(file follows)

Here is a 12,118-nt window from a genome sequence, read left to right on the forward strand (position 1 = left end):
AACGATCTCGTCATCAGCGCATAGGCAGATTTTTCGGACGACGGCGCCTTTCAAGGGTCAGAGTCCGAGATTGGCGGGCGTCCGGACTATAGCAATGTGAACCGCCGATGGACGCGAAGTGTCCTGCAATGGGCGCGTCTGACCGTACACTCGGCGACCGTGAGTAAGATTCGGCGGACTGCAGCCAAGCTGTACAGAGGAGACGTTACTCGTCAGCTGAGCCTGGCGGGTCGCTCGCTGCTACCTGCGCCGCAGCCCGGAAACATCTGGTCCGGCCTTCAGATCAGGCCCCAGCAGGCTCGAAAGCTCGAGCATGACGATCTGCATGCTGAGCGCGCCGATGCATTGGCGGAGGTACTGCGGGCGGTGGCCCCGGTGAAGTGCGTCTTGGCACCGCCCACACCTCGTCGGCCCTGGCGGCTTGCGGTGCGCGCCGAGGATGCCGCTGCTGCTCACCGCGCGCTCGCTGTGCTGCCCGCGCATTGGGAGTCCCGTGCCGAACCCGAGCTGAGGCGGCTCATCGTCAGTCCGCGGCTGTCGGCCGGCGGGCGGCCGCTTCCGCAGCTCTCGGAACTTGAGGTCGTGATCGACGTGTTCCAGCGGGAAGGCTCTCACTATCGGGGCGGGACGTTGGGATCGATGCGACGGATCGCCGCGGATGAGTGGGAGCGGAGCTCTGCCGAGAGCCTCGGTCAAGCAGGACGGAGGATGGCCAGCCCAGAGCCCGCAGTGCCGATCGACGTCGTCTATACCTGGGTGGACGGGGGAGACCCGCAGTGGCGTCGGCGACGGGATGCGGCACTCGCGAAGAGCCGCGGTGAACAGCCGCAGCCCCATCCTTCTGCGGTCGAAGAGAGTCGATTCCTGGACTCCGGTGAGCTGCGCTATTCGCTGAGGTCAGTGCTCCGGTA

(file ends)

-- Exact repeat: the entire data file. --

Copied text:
Here is a 12,118-nt window from a genome sequence, read left to right on the forward strand (position 1 = left end):
AACGATCTCGTCATCAGCGCATAGGCAGATTTTTCGGACGACGGCGCCTTTCAAGGGTCAGAGTCCGAGATTGGCGGGCGTCCGGACTATAGCAATGTGAACCGCCGATGGACGCGAAGTGTCCTGCAATGGGCGCGTCTGACCGTACACTCGGCGACCGTGAGTAAGATTCGGCGGACTGCAGCCAAGCTGTACAGAGGAGACGTTACTCGTCAGCTGAGCCTGGCGGGTCGCTCGCTGCTACCTGCGCCGCAGCCCGGAAACATCTGGTCCGGCCTTCAGATCAGGCCCCAGCAGGCTCGAAAGCTCGAGCATGACGATCTGCATGCTGAGCGCGCCGATGCATTGGCGGAGGTACTGCGGGCGGTGGCCCCGGTGAAGTGCGTCTTGGCACCGCCCACACCTCGTCGGCCCTGGCGGCTTGCGGTGCGCGCCGAGGATGCCGCTGCTGCTCACCGCGCGCTCGCTGTGCTGCCCGCGCATTGGGAGTCCCGTGCCGAACCCGAGCTGAGGCGGCTCATCGTCAGTCCGCGGCTGTCGGCCGGCGGGCGGCCGCTTCCGCAGCTCTCGGAACTTGAGGTCGTGATCGACGTGTTCCAGCGGGAAGGCTCTCACTATCGGGGCGGGACGTTGGGATCGATGCGACGGATCGCCGCGGATGAGTGGGAGCGGAGCTCTGCCGAGAGCCTCGGTCAAGCAGGACGGAGGATGGCCAGCCCAGAGCCCGCAGTGCCGATCGACGTCGTCTATACCTGGGTGGACGGGGGAGACCCGCAGTGGCGTCGGCGACGGGATGCGGCACTCGCGAAGAGCCGCGGTGAACAGCCGCAGCCCCATCCTTCTGCGGTCGAAGAGAGTCGATTCCTGGACTCCGGTGAGCTGCGCTATTCGCTGAGGTCAGTGCTCCGGTA